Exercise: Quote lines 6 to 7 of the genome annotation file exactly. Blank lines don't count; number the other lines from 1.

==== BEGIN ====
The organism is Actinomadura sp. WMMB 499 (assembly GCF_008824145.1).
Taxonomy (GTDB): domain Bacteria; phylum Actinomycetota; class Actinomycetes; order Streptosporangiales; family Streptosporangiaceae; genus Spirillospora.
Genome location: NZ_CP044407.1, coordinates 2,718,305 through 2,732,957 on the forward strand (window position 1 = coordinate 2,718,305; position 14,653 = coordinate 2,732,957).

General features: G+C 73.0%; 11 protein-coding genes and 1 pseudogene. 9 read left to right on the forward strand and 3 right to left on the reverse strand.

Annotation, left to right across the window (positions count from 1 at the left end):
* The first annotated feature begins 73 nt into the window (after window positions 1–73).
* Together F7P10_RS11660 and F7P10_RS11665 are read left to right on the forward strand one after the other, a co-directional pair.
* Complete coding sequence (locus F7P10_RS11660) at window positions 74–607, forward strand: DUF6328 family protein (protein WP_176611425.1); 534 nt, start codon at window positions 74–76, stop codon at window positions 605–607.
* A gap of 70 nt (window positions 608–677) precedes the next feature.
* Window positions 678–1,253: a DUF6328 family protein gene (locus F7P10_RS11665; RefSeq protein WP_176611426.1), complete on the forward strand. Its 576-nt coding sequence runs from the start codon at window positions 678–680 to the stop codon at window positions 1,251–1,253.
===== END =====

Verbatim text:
* The first annotated feature begins 73 nt into the window (after window positions 1–73).
* Together F7P10_RS11660 and F7P10_RS11665 are read left to right on the forward strand one after the other, a co-directional pair.